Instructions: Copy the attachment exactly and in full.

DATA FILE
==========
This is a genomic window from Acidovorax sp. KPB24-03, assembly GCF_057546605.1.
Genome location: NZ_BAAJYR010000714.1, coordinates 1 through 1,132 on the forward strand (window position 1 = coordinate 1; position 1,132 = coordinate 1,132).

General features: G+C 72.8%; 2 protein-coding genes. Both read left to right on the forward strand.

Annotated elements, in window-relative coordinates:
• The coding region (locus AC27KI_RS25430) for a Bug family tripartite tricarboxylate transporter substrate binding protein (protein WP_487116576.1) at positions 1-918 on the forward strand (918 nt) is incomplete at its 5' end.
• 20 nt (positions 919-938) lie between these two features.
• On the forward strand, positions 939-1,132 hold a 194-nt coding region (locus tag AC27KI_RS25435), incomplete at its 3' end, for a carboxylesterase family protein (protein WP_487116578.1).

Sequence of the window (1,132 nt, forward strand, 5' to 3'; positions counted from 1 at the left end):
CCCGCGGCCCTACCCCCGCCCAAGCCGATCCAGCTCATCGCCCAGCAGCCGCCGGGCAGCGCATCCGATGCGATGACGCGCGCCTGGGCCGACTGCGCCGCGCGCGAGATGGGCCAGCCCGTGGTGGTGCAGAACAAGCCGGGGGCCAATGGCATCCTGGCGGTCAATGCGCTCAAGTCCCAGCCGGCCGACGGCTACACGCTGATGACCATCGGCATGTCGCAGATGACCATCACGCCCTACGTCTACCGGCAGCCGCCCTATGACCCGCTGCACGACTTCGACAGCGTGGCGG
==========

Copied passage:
This is a genomic window from Acidovorax sp. KPB24-03, assembly GCF_057546605.1.
Genome location: NZ_BAAJYR010000714.1, coordinates 1 through 1,132 on the forward strand (window position 1 = coordinate 1; position 1,132 = coordinate 1,132).

General features: G+C 72.8%; 2 protein-coding genes. Both read left to right on the forward strand.

Annotated elements, in window-relative coordinates:
• The coding region (locus AC27KI_RS25430) for a Bug family tripartite tricarboxylate transporter substrate binding protein (protein WP_487116576.1) at positions 1-918 on the forward strand (918 nt) is incomplete at its 5' end.
• 20 nt (positions 919-938) lie between these two features.
• On the forward strand, positions 939-1,132 hold a 194-nt coding region (locus tag AC27KI_RS25435), incomplete at its 3' end, for a carboxylesterase family protein (protein WP_487116578.1).

Sequence of the window (1,132 nt, forward strand, 5' to 3'; positions counted from 1 at the left end):
CCCGCGGCCCTACCCCCGCCCAAGCCGATCCAGCTCATCGCCCAGCAGCCGCCGGGCAGCGCATCCGATGCGATGACGCGCGCCTGGGCCGACTGCGCCGCGCGCGAGATGGGCCAGCCCGTGGTGGTGCAGAACAAGCCGGGGGCCAATGGCATCCTGGCGGTCAATGCGCTCAAGTCCCAGCCGGCCGACGGCTACACGCTGATGACCATCGGCATGTCGCAGATGACCATCACGCCCTACGTCTACCGGCAGCCGCCCTATGACCCGCTGCACGACTTCGACAGCGTGGCGG